I do not have enough experience to evaluate either alternate database formats that might be appropriate or the potential downside of putting a database such as this on line. I also do not have enough experience to anticipate if, or how, the current format might be hindered as the database expands.
As the database grows it seems to me that certain terms or materials should be bundled with other terms or materials under topic headings. For example currently, each type of marble quarried historically in Vermont is listed alphabetically by the common or trade name of the stone. If all of these entries were bundled under the heading “Vermont Marbles” I think the database would be easier to browse.
The terms in the two sections that I reviewed systematically, architecture and minerals section are very well defined when the entry is a material but less well defined when the entry concerns a process. For example, aggregate, cement and lime, components of mortar are well defined as materials in the database. The definitions however for making mortar and the processes involved such as slaking lime, mixing the ingredients and curing the end product are a little confusing. The Conservation Materials Database must find a way to strike a balance between the type of entry that would go into a glossary and the type of entry that might be found in a textbook or encyclopedia. Some processes simply have too many variables to lend themselves to easy summary.
A second concern that I have with the content of the database is whether it is necessary to duplicate the entries of existing glossaries and handbooks. The practice of architectural conservation for example involves the use and understanding of thousands of technical terms for describing architectural elements such as lintel, architrave, boss and chase It also involves thousands of materials ranging from hundreds of different types of stone and species of wood to, in the 20th century a host of synthetic products and a seemingly infinite number of ways of combining them. There exist at the moment a number of glossaries, dictionaries and handbooks on architecture terms. There also exist a number of books, both in print and out of print, for sources of building stone and timber. The primary challenge for the Conservation Materials Database is to determine what should be included and what can be excluded, not because it is not important but because it exists in a readily accessible form elsewhere. The inclusion of a bibliography in each section of the database could help mediate between the potential number of terms that could be included in the database and the actual number included.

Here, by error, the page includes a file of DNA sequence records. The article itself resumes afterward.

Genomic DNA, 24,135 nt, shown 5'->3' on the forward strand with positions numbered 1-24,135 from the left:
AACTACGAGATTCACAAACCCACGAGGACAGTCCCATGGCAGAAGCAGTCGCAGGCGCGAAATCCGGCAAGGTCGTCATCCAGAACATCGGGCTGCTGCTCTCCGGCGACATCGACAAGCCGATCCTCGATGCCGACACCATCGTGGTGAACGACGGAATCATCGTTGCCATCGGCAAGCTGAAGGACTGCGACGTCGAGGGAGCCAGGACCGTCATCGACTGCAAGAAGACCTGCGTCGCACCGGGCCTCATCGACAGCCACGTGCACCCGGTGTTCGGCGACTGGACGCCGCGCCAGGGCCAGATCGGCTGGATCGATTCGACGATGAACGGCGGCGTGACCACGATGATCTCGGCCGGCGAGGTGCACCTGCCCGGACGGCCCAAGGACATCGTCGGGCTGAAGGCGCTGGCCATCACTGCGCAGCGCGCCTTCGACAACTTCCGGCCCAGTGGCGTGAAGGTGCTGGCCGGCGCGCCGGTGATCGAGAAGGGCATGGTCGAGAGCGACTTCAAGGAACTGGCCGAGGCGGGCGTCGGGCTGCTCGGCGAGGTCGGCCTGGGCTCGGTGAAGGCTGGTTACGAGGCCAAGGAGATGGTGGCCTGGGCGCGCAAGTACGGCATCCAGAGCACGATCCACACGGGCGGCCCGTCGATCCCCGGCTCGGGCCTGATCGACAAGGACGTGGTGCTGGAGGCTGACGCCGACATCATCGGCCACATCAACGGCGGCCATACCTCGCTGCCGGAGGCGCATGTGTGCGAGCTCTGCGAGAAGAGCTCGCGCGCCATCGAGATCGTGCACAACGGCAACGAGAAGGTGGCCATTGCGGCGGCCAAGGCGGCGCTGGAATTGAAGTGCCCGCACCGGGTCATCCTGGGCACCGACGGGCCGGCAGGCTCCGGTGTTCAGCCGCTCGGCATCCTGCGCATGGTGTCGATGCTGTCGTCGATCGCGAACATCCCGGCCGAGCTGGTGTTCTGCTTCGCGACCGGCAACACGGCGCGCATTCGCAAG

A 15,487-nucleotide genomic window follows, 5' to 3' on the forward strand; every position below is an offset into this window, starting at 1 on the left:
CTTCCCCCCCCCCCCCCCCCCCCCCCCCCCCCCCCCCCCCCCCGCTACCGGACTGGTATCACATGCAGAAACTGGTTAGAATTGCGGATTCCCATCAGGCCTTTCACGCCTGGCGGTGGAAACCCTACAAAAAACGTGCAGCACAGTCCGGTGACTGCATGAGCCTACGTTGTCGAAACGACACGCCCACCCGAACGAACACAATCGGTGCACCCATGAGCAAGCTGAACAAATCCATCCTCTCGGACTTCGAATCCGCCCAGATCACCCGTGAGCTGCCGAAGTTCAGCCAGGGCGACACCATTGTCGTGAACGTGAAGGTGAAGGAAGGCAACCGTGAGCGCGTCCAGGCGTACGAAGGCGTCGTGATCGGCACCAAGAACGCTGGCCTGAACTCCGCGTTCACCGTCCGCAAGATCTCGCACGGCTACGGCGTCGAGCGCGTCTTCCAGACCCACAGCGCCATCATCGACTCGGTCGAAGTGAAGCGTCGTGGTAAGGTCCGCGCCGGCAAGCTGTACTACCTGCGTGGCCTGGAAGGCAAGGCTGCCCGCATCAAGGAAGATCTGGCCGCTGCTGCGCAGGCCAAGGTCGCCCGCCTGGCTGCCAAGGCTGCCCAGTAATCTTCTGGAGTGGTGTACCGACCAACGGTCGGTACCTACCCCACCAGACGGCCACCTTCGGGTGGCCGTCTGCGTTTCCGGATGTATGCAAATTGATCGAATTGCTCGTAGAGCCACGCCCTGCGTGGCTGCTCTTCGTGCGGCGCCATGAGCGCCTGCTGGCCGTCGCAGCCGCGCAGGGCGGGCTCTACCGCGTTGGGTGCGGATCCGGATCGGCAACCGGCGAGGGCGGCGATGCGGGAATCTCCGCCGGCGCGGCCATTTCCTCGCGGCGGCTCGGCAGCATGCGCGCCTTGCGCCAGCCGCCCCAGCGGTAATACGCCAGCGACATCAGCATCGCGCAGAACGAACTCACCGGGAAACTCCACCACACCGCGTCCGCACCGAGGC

In reviewing the entries included in the architecture and mineral sections of the database I was struck by the number of materials or terms that despite twenty-five years of working on buildings, I was not familiar with. While this speaks well of the content of the database it also speaks to my, or any one person’s, ability to review the database for either accuracy of the definitions or scope of the individual sections. In time, I think that what is required is an editorial board of contributors and reviewers. The ideal board would be interdisciplinary in nature, composed of specialists and generalists. The role of the board would be to evaluate entries for content, particularly those that define a process rather than a material, and in addition help decide on what should be included and just as importantly, what should be excluded.
The Conservation Materials Database is potentially an invaluable tool. It fills a void precisely because it is interdisciplinary, detailed enough to inform specialists but organized in such a way as to be useful to generalists as well. In addition it is easy to use.
Perhaps it is possible on the long term for the database to be broadly comprehensive but on the short term there are some key decisions that must be made as to what to include and what to exclude. The tension lies between listing a larger number of entries and defining a smaller number of entries more thoroughly. The decision as what to include and what to exclude as well as evaluating the accuracy of the definitions requies the input of a number of experienced individuals.